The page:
Sussex Spaniel

He looks serious, but he is a cheerful and friendly family dog. He is calm, friendly and loyal.

Sussex Spaniel
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Overall Status

Height 13 to 15 inches at the shoulder
Temperament Friendly, Merry, Even-Tempered
Weight 35 to 45 pounds
Life Expectancy 10 to 15 years
Coat Color Brown, Red
Barking Level Frequent

Quick Factors

Playfulness
Dog Friendly
Exercise Need
Grooming Needs
Strangers Friendly
Family Affectionate
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Daily Care

Grooming Tips Exercise Tips Feeding Tips Health Tips Trainability

Sussex Spaniels are moderate shedders and daily brushing will keep loose hair under control and keep the coat healthy. They only require trimming around the feet. Bathe a Sussex as needed, which will vary depending upon the individual dog's activity level.

Check the ears on a weekly basis for signs of infection, irritation, or wax build up. This is especially important because the long, heavy ears of Sussex do not allow proper air circulation, leaving them prone to infections. Cleanse regularly with a veterinarian-approved cleanser and cotton ball.

Brush the teeth at least once per week to prevent tartar buildup and fight gum disease. Additionally, nails should be trimmed once per month if the dog does not wear the toenails down naturally.

Because the Sussex Spaniel is a hunting breed, it requires a fair amount of daily exercise. Sussex Spaniels should be given a daily walk as well as plenty of outdoor play time. Lack of exercise for this breed can lead to the development of behavioral problems.

Given that the Sussex Spaniel is a medium-sized hunting breed, it is best to use a dog food formula that is specialized for active dogs.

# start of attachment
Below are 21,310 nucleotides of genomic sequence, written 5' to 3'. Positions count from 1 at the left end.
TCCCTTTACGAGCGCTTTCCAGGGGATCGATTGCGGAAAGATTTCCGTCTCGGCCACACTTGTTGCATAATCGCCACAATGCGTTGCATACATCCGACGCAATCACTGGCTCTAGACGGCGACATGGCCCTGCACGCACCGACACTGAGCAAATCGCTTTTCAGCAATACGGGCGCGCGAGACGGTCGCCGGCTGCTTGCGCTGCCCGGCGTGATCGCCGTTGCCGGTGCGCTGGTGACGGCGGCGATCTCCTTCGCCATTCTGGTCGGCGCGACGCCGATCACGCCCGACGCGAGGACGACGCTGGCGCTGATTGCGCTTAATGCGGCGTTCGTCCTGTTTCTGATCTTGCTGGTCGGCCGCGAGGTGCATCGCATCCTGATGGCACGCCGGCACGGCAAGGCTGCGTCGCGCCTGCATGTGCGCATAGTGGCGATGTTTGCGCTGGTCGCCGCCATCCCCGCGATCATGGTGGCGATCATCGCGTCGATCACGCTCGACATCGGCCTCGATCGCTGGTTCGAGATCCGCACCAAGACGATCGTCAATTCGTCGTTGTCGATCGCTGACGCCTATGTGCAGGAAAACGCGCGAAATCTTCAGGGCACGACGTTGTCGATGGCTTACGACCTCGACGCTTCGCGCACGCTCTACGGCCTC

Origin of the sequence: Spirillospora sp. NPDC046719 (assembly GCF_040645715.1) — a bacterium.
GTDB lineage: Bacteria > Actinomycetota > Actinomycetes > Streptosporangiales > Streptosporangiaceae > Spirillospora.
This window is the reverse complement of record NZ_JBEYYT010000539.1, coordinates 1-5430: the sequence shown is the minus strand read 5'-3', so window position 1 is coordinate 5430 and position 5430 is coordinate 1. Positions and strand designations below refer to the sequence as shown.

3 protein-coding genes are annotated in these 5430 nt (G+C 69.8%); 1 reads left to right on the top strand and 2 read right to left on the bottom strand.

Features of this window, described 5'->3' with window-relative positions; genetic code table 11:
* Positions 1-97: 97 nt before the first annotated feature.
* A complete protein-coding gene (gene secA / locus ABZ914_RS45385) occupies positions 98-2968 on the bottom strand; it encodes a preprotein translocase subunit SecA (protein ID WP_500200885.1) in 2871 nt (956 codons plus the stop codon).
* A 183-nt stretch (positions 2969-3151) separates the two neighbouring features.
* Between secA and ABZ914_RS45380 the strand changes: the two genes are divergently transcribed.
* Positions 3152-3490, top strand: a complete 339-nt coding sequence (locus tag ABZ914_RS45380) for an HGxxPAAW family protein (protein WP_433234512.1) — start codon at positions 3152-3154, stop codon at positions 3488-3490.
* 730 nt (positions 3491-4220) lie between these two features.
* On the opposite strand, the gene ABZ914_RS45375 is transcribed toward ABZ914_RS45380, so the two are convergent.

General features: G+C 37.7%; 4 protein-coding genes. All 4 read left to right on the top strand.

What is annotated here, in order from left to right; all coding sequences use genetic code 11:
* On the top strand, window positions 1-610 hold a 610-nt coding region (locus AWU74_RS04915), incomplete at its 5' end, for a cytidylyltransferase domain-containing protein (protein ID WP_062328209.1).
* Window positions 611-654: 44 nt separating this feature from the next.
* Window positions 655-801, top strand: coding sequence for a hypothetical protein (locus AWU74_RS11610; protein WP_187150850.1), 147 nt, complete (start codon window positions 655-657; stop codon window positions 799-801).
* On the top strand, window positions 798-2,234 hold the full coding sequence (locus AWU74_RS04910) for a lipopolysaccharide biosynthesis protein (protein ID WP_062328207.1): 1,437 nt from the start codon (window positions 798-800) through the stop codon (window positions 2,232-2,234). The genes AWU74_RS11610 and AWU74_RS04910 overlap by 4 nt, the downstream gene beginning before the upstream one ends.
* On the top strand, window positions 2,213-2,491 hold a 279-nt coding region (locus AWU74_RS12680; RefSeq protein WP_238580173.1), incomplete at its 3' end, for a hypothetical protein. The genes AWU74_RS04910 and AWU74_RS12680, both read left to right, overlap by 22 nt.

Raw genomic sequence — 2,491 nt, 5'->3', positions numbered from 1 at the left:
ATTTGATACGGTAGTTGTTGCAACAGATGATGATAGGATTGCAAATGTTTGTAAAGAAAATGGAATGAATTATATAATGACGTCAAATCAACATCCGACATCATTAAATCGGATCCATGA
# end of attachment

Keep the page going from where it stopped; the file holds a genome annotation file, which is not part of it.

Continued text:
This is a very slow-growing breed. The Sussex Spaniel should do well on high-quality dog food, whether commercially manufactured or home-prepared with your veterinarian’s supervision and approval. Any diet should be appropriate to the dog’s age (puppy, adult, or senior).

Intact Sussex are almost neveroverweight, as they tend to only eat as much as they need. Learn about whichhuman foodsare safe for dogs, and which are not. Check with your vet if you have any concerns about your dog’s weight or diet.Clean, fresh water should be available at all times.

The average life span of the Sussex Spaniel is 12 to 14 years. Breed health concerns may include congenital deafness,ear infections, distichiasis, retinal dysplasia,hip dysplasia,hypothyroidism,patent ductus arteriosus,prostate cancer, pulmonary stenosis and Tetralogy of Fallot.

The Sussex Spaniel is a fast learner, but you do need to be calm and consistent in training this breed. These dogs respond to a firm pack leader and should be started with training and socialization early. Because the Sussex Spaniel is able to bark, you will need to focus on training him to respond to a “Hush” command or teach him that one bark is sufficient.

Sussex can be stubborn; they have long memories and will never forget nor forgive rough handling. Sussex owners should strive to convey to the dog clearly what they want, and give the dog lots of praise when he gets it right.

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History

The Sussex Spaniel is a fairly rare breed. It was developed in the 1800s in Sussex, England. It is a small-game hunter and companion dog. The breed was probably developed from crosses of spaniels with hounds. The dogs were used as field hunting dogs. Their slow pace along with their fine nose, good strength and stamina made them popular for hunters on foot flushing and retrieving upland game.

The breed’s numbers plummeted during World War II. An English breeder by the name of Joy Freer is credited for saving the breed. Joy owned eight of these dogs which she saved and fed during the war. Most of today's Sussex Spaniels are direct descendants from her dogs.

The Sussex Spaniel was recognized by the AKC in 1884. It was one of the original nine breeds recognized by the AKC. Some of the Sussex Spaniel's talents include: tracking, hunting, retrieving and watchdog. It is the only spaniel to bay while hunting.

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Picture & Video

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